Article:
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Nucleic Acids Res. 2019 Jul 26;47(13):6858-6870. doi: 10.1093/nar/gkz517.

Coding palindromes in mitochondrial genes of Nematomorpha.

Author information

1
Belozersky Institute of Physico-Chemical Biology, Lomonosov Moscow State University, Leninskiye Gory 1-40, Moscow 119991, Russian Federation.
2
Kharkevich Institute for Information Transmission Problems, Russian Academy of Sciences, Moscow 127994, Russian Federation.
3
Severtsov Institute of Ecology and Evolution, Moscow 119071, Russian Federation.
4
Institute of Molecular Medicine, Sechenov First Moscow State Medical University, Moscow 119991, Russian Federation.
5
Center for Data-Intensive Biomedicine and Biotechnology, Skolkovo Institute of Science and Technology, Moscow 143028, Russian Federation.

Abstract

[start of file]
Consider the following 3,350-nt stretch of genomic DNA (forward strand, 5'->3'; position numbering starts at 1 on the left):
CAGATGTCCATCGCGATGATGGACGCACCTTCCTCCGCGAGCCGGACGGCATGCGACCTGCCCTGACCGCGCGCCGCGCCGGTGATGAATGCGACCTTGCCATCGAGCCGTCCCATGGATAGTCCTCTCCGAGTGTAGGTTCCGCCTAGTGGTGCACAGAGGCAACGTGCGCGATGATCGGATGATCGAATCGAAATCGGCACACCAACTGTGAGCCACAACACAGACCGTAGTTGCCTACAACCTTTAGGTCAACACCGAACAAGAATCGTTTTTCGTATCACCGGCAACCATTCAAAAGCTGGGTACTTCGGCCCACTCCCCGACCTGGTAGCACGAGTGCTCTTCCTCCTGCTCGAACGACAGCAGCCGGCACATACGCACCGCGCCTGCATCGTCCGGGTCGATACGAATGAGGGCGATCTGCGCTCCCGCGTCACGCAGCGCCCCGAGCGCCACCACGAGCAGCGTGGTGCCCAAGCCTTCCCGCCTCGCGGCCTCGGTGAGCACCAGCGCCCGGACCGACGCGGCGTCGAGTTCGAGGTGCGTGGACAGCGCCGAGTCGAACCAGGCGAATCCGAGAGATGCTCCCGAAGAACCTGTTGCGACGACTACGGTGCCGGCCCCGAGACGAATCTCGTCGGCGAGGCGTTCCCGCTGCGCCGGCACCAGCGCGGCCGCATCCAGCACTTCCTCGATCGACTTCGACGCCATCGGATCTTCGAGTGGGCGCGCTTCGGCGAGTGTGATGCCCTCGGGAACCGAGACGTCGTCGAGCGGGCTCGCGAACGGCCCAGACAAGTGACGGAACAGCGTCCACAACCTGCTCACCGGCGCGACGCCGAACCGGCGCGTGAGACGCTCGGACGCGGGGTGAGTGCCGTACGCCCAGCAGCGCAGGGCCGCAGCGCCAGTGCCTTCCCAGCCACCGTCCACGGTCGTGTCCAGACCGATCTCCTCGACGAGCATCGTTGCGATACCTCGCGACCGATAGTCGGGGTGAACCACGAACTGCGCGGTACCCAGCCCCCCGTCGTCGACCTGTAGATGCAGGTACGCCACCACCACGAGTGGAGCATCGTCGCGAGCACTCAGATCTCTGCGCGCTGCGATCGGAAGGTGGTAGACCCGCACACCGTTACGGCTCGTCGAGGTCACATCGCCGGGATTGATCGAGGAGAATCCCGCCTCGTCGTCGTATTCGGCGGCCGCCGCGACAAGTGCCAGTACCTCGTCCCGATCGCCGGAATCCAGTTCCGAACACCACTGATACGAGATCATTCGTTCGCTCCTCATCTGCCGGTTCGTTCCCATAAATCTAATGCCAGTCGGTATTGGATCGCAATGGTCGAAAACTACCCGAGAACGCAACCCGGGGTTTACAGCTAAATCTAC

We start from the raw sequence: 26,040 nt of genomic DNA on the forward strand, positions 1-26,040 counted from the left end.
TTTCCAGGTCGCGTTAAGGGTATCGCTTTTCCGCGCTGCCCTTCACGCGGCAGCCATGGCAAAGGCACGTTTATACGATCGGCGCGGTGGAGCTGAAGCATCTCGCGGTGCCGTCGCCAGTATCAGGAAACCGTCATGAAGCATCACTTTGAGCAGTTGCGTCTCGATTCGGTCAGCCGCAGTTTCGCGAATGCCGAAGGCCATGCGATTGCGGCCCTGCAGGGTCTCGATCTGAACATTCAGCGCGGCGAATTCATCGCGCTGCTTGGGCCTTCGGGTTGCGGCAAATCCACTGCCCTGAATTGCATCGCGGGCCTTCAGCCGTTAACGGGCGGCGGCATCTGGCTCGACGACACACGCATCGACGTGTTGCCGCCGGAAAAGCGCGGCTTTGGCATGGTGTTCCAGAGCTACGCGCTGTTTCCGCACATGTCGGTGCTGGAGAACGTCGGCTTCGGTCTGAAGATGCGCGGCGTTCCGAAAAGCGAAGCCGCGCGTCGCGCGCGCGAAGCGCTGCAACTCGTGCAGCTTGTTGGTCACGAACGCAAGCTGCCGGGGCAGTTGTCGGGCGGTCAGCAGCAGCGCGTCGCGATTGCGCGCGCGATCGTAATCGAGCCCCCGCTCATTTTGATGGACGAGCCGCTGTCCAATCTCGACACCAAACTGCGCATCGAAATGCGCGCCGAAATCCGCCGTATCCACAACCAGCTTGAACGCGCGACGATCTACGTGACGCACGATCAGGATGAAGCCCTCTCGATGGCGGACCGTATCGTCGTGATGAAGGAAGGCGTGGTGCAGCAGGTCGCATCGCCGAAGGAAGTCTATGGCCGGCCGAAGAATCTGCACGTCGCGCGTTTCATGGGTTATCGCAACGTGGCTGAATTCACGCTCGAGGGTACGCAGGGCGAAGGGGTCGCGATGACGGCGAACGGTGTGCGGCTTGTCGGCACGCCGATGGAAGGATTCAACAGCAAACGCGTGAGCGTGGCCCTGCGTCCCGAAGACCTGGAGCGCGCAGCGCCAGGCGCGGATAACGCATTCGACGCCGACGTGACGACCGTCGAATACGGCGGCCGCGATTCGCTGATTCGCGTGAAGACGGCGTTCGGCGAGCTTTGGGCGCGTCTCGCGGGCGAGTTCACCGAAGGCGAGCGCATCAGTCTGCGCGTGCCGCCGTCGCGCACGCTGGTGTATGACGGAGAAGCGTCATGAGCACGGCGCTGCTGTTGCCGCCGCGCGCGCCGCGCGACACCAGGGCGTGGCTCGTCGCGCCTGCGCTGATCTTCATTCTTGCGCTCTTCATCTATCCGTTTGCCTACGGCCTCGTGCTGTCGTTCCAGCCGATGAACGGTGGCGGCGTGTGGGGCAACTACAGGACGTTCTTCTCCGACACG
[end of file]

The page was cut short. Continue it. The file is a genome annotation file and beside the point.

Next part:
Inverted repeats are common DNA elements, but they rarely overlap with protein-coding sequences due to the ensuing conflict with the structure and function of the encoded protein. We discovered numerous perfect inverted repeats of considerable length (up to 284 bp) embedded within the protein-coding genes in mitochondrial genomes of four Nematomorpha species. Strikingly, both arms of the inverted repeats encode conserved regions of the amino acid sequence. We confirmed enzymatic activity of the respiratory complex I encoded by inverted repeat-containing genes. The nucleotide composition of inverted repeats suggests strong selection at the amino acid level in these regions. We conclude that the inverted repeat-containing genes are transcribed and translated into functional proteins. The survey of available mitochondrial genomes reveals that several other organisms possess similar albeit shorter embedded repeats. Mitochondrial genomes of Nematomorpha demonstrate an extraordinary evolutionary compromise where protein function and stringent secondary structure elements within the coding regions are preserved simultaneously.

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